The energy crisis in Europe was Vlad’s motivation to invade Ukraine. It provided Russia with the income to take a tilt at Ukraine. And it means that energy dependent states are not going to impair Russia’s ability to keep exporting gas and oil.

fretslider
Reply to  RickWill
April 9, 2022 5:01 am

“Biden asked for a ‘minor incursion’ into Ukraine and now he’s got one…”

Biden continued. ‘It’s one thing if it’s a minor incursion and then we end up having a fight about what to do and not do, et cetera.’

A reporter followed up – giving the president an opportunity to walk back this blunder.
‘Are you effectively giving Putin permission to make a small incursion into the country?’ she asked.

The president laughed and said, ‘Good question. That’s how it did sound like, didn’t it?’

https://www.dailymail.co.uk/news/article-10539505/Biden-asked-minor-incursion-Ukraine-hes-got-one-writes-JIM-GERAGHTY.html

Derg
Reply to  fretslider
April 9, 2022 5:17 am

Yep, the Biden administration wants and encourages Putin. They need an enemy after Covid died and very few believe the climate extinction nutters.

Mike from Canmore
April 8, 2022 10:31 pm

The sad fact is that nothing will change until we hit rock bottom. Too many people are ignorant and easily led. Hopefully we aren’t too far gone to rebuild.

Alberta and Sask (and most of BC) need to separate. That’s a hard sell as people are complacent and apathetic.

Tom Abbott
Reply to  Mike from Canmore
April 9, 2022 4:45 am

We can hope that we only have a few more months in the United States before Republicans take charge of Congress, so the damage from climate change psychosis can be limited here in the USA.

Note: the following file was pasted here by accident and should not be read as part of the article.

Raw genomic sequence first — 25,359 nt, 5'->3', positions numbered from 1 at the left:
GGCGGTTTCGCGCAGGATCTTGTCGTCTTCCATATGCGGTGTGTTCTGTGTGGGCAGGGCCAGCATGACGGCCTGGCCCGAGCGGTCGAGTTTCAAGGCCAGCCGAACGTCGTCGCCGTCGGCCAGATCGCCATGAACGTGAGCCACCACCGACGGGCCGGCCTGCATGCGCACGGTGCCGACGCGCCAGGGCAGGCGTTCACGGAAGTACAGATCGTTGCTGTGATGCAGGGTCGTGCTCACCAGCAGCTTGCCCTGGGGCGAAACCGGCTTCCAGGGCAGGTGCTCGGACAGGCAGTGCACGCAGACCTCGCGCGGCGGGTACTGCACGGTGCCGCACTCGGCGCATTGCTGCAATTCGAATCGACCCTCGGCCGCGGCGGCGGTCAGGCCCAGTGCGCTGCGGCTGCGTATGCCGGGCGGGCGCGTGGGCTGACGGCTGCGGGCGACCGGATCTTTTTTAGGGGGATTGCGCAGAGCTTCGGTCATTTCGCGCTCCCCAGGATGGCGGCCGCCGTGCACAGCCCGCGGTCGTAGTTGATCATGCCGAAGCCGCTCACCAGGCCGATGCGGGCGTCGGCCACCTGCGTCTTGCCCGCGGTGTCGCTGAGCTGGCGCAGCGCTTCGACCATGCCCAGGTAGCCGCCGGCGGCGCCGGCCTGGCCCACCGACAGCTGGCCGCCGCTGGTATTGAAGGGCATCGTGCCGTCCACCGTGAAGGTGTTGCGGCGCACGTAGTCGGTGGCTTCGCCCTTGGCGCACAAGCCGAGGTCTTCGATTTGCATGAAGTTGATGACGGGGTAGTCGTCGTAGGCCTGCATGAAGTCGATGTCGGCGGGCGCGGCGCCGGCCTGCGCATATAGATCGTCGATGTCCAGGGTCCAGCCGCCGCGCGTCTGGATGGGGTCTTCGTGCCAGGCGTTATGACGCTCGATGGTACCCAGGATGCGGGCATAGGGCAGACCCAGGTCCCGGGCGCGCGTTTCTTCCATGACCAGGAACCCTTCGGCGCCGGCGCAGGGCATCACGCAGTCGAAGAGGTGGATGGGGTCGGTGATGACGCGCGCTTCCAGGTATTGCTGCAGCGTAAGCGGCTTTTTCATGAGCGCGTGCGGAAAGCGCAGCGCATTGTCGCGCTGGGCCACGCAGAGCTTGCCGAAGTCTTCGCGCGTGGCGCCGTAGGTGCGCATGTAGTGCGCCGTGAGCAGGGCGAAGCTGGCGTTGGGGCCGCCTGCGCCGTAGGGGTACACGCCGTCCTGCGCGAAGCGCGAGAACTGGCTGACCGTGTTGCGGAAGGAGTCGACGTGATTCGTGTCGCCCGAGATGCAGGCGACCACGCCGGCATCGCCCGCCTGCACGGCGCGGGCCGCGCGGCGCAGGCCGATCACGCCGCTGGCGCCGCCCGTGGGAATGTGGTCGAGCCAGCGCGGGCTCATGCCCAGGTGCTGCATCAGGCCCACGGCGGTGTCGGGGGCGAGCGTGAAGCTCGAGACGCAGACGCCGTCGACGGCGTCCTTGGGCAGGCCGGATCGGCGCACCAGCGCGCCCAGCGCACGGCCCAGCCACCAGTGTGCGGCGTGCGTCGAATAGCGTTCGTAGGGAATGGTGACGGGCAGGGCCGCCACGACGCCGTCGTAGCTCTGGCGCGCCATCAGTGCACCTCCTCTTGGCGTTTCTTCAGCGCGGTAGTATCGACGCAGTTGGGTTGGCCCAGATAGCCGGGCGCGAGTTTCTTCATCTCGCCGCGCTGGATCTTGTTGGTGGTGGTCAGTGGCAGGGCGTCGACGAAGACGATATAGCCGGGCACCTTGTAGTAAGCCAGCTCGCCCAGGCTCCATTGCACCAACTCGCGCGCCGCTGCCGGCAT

What’s sad and pathetic about the efforts of the alarmists is no matter what they do, CO2 is going to continue to increase in the atmosphere thanks to China and India and the undeveloped world, so their efforts are useless. And there’s no evidence CO2 is a control knob for anything anyway.

I think we are going to need about a decade or two of cooling to finally break the spell of this human-caused climate change mass delusion.

MGC
Reply to  Tom Abbott
April 9, 2022 9:14 am

Tom Abbot says: “there’s no evidence CO2 is a control knob for anything anyway”

Every major scientific organization in every major developed nation everywhere around the world says otherwise. And they have decades of well researched evidence to back what they say.

Tom Abbott simply pretends away all of that evidence, because it is not congruent with his preconceived political ideology.

Matthew Bergin
Reply to  MGC
April 9, 2022 9:43 am

MGC Please show us that evidence of which you speak as I haven’t seen it either and I have been looking for the last 30 years. 🤷‍♂️

Last edited 1 month ago by Matthew Bergin
MGC
Reply to  Matthew Bergin
April 11, 2022 8:36 am

Matthew sadly provides us with another lamentable example of willful, intentional, head-in-the-sand ignorance.

skiman
Reply to  MGC
April 9, 2022 10:33 am

The “major scientific organizations” say otherwise is like saying Biden knows economics. Unfortunately the members have not thrown these political knobs out — yet!